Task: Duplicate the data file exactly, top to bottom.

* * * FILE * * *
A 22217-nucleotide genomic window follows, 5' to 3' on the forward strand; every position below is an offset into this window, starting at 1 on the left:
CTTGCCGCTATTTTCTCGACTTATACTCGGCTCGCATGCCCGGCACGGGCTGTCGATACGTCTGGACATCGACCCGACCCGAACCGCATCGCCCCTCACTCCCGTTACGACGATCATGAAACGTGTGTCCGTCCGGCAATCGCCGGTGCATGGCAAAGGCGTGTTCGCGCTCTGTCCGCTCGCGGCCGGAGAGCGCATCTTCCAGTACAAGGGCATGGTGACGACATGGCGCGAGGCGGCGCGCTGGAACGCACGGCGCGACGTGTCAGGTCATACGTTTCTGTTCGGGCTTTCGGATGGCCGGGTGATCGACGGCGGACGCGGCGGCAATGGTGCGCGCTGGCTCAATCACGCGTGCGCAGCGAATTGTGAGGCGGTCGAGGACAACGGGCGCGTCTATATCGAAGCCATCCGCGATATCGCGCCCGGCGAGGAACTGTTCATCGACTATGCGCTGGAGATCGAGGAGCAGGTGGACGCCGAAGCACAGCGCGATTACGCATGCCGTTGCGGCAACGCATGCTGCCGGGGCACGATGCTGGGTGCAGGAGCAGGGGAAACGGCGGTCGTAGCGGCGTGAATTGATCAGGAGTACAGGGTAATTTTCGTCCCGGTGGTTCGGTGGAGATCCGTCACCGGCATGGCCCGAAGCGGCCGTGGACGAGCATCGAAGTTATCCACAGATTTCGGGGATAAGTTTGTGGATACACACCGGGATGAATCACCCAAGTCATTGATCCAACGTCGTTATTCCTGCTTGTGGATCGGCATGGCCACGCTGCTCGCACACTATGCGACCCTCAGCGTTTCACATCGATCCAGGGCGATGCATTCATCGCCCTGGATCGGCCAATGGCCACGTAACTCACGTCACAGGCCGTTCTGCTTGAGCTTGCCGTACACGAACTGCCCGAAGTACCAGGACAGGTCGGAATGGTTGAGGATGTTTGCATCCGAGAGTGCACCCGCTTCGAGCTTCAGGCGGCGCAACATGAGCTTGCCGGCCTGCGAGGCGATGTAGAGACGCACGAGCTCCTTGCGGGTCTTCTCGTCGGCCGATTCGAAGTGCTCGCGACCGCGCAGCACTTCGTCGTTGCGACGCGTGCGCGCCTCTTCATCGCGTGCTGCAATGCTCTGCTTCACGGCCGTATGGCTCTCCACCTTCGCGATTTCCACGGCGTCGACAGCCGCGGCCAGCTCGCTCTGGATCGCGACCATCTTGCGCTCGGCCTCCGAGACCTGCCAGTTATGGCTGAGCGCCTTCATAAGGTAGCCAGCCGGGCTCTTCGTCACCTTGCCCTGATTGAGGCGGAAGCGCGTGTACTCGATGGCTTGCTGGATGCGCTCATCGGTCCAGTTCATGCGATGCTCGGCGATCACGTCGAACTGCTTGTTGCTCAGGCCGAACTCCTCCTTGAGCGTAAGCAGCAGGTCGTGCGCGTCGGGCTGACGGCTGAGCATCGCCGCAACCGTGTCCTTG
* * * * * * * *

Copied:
A 22217-nucleotide genomic window follows, 5' to 3' on the forward strand; every position below is an offset into this window, starting at 1 on the left:
CTTGCCGCTATTTTCTCGACTTATACTCGGCTCGCATGCCCGGCACGGGCTGTCGATACGTCTGGACATCGACCCGACCCGAACCGCATCGCCCCTCACTCCCGTTACGACGATCATGAAACGTGTGTCCGTCCGGCAATCGCCGGTGCATGGCAAAGGCGTGTTCGCGCTCTGTCCGCTCGCGGCCGGAGAGCGCATCTTCCAGTACAAGGGCATGGTGACGACATGGCGCGAGGCGGCGCGCTGGAACGCACGGCGCGACGTGTCAGGTCATACGTTTCTGTTCGGGCTTTCGGATGGCCGGGTGATCGACGGCGGACGCGGCGGCAATGGTGCGCGCTGGCTCAATCACGCGTGCGCAGCGAATTGTGAGGCGGTCGAGGACAACGGGCGCGTCTATATCGAAGCCATCCGCGATATCGCGCCCGGCGAGGAACTGTTCATCGACTATGCGCTGGAGATCGAGGAGCAGGTGGACGCCGAAGCACAGCGCGATTACGCATGCCGTTGCGGCAACGCATGCTGCCGGGGCACGATGCTGGGTGCAGGAGCAGGGGAAACGGCGGTCGTAGCGGCGTGAATTGATCAGGAGTACAGGGTAATTTTCGTCCCGGTGGTTCGGTGGAGATCCGTCACCGGCATGGCCCGAAGCGGCCGTGGACGAGCATCGAAGTTATCCACAGATTTCGGGGATAAGTTTGTGGATACACACCGGGATGAATCACCCAAGTCATTGATCCAACGTCGTTATTCCTGCTTGTGGATCGGCATGGCCACGCTGCTCGCACACTATGCGACCCTCAGCGTTTCACATCGATCCAGGGCGATGCATTCATCGCCCTGGATCGGCCAATGGCCACGTAACTCACGTCACAGGCCGTTCTGCTTGAGCTTGCCGTACACGAACTGCCCGAAGTACCAGGACAGGTCGGAATGGTTGAGGATGTTTGCATCCGAGAGTGCACCCGCTTCGAGCTTCAGGCGGCGCAACATGAGCTTGCCGGCCTGCGAGGCGATGTAGAGACGCACGAGCTCCTTGCGGGTCTTCTCGTCGGCCGATTCGAAGTGCTCGCGACCGCGCAGCACTTCGTCGTTGCGACGCGTGCGCGCCTCTTCATCGCGTGCTGCAATGCTCTGCTTCACGGCCGTATGGCTCTCCACCTTCGCGATTTCCACGGCGTCGACAGCCGCGGCCAGCTCGCTCTGGATCGCGACCATCTTGCGCTCGGCCTCCGAGACCTGCCAGTTATGGCTGAGCGCCTTCATAAGGTAGCCAGCCGGGCTCTTCGTCACCTTGCCCTGATTGAGGCGGAAGCGCGTGTACTCGATGGCTTGCTGGATGCGCTCATCGGTCCAGTTCATGCGATGCTCGGCGATCACGTCGAACTGCTTGTTGCTCAGGCCGAACTCCTCCTTGAGCGTAAGCAGCAGGTCGTGCGCGTCGGGCTGACGGCTGAGCATCGCCGCAACCGTGTCCTTG